Prior to matchmaking all online games had close-knit communities, whether they were counter-strike or unreal servers on a favorites list, an MMO server, or DOTA custom games titles in Warcraft 3, etc.

Toxicity existed but was remediated quickly by the community or admins. REAL admins or game masters or customer service. Back in the Everquest days GMs would deal with it within an hour.

Nowadays it's an automated punishment system, or punishment carried out by someone or a group of people who were not even involved in the game. With the need for customer retention especially for micro transactions we have developers more reluctant than ever to discipline players.

But I feel the most fundamental issue is that matchmaking results in a lack of community feel. Different players every match, every game, even in MMO games.

I have no idea what the solution to this is now that matchmaking is a fundamental need. All I know is that online PC and console gaming toxicity was not even 10% as bad as it is now 15 years ago.Reply
Shadowized Avatar

as somebody who has run CS servers for over a decade I agree that admins are the solution to many of the gripes in todays games, and it allowed communities to pick how they wanted to be run and what they would and wouldn't tolerate, when games like Battlefield 2 came out and prevented you from hosting your own ranked servers without going through their insanely overpriced providers, it became quite clear that the game developers wanted more control over how the communities operated as well.


with that came the transition to centralized servers and automated matchmaking/punishment systems which I feel is one of the reasons so many have become "toxic", a term I've grown to hate because it blames players for the faults of the system.


I think that matchmaking in general has really failed as a concept and its one of the reasons I gave up on games like DOTA2, not because I didn't like the game but because the matchmaking has become absolutely horrendous to the point of it being a futile battle to retain your sanity. An example of this is with the somewhat recent changes to matchmaking where Valve psychologists decided to pair up players who have a high behavior score (people who aren't reported frequently) with NEW players.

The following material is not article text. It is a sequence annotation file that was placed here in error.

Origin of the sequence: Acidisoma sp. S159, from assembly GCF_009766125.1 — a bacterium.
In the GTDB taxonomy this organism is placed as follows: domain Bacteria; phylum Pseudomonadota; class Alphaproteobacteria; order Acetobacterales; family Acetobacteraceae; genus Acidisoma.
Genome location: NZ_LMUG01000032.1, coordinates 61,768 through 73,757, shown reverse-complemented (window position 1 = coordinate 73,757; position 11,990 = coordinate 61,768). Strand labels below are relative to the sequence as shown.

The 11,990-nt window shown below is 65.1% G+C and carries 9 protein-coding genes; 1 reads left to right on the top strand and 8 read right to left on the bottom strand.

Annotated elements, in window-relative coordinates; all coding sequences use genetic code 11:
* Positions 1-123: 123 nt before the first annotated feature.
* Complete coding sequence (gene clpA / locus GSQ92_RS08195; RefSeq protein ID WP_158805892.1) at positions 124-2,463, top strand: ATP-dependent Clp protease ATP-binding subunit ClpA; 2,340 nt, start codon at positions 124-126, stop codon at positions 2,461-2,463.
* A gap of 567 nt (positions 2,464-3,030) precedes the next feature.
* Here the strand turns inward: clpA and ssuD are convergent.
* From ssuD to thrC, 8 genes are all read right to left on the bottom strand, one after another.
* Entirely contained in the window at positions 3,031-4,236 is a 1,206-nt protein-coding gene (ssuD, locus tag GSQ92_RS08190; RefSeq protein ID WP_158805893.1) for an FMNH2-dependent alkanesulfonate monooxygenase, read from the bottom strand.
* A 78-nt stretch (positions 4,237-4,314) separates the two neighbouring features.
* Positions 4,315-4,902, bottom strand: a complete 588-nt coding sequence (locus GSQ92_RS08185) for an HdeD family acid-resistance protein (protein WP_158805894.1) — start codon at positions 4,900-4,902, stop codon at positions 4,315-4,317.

now I get it, they don't want to scare off potential whales so they try showing them a good time, but by doing this they are creating the exact thing they are trying to prevent, which goes back to my point about futility. and don't even get me start on how they refuse to fix being matched up with players who don't even speak your language...

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Belimawr Avatar
Belimawr responded to DuoBlaze's comment in
1 Month ago
Is Destiny 2 good? After 40 hours, here's what we thinkIs Destiny 2 good? After 40 hours, here's what we think
DuoBlaze Avatar
My issues: P2P network lag (there was moderate rubber banding in the PC beta), only 4v4 PvP which is far too few players (and just screams console limitations harming PC game design), micro transactions in a premium AAA game is distasteful, and the text chat is (at least in beta) only for fireteam members and friends/clan members. I think the text chat limitation is going to seriously upset PC players more-so than the other categories.Reply
Belimawr Avatar

saying it is consoles limiting PC, you have to remember it's a console game, made by developers who made the Halo PC games terrible.

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Dave James Avatar
Dave James responded to DuoBlaze's comment in
1 Month ago
AMD Radeon RX Vega 56 review: even if you could buy one, you probably shouldn’t… yetAMD Radeon RX Vega 56 review: even if you could buy one, you probably shouldn’t… yet
DuoBlaze Avatar
Those total power draw numbers are not at all like what I've observed. I've had a vega 64 liquid card in my PC with all default wattman settings for weeks. During peak (spikes - meaning above average) utilization I still have not exceeded 475w TPD from my entire PC. With my RX480 that never exceeded 400w. Either the that 345w number is wrong or I've got some major headroom for overclocking.

As it goes right now using balanced profile the radiator fan is almost inaudible while gaming, barely beyond the noise level of my chassis fans and runs much cooler than my air cooled RX480 did.

I feel like reviewers are not being accurate with power draw, noise and heat numbers.Reply
Dave James Avatar

I may be wrong here, but I think you might be getting confused between total platform power draw and the rated thermal design point (TDP) of the cards.


The TDP of your liquid-chilled Vega 64 is 345W, essentially meaning its cooling has been designed to dissipate that level of energy use under load.


The total platform power draw shown in the benchmarks above represent the amount of energy being drawn from the wall into our test rig's PSU. That was taken using a discrete energy meter while running Battlefield 4 at max settings and at 1440p; the same method I've used for all of my GPU tests for a good few generations of graphics card.


The temperature readings are taken from Afterburner, which we leave running throughout the entirety of our testing suite to catch the maximum temperature, as well as long term GPU frequencies too.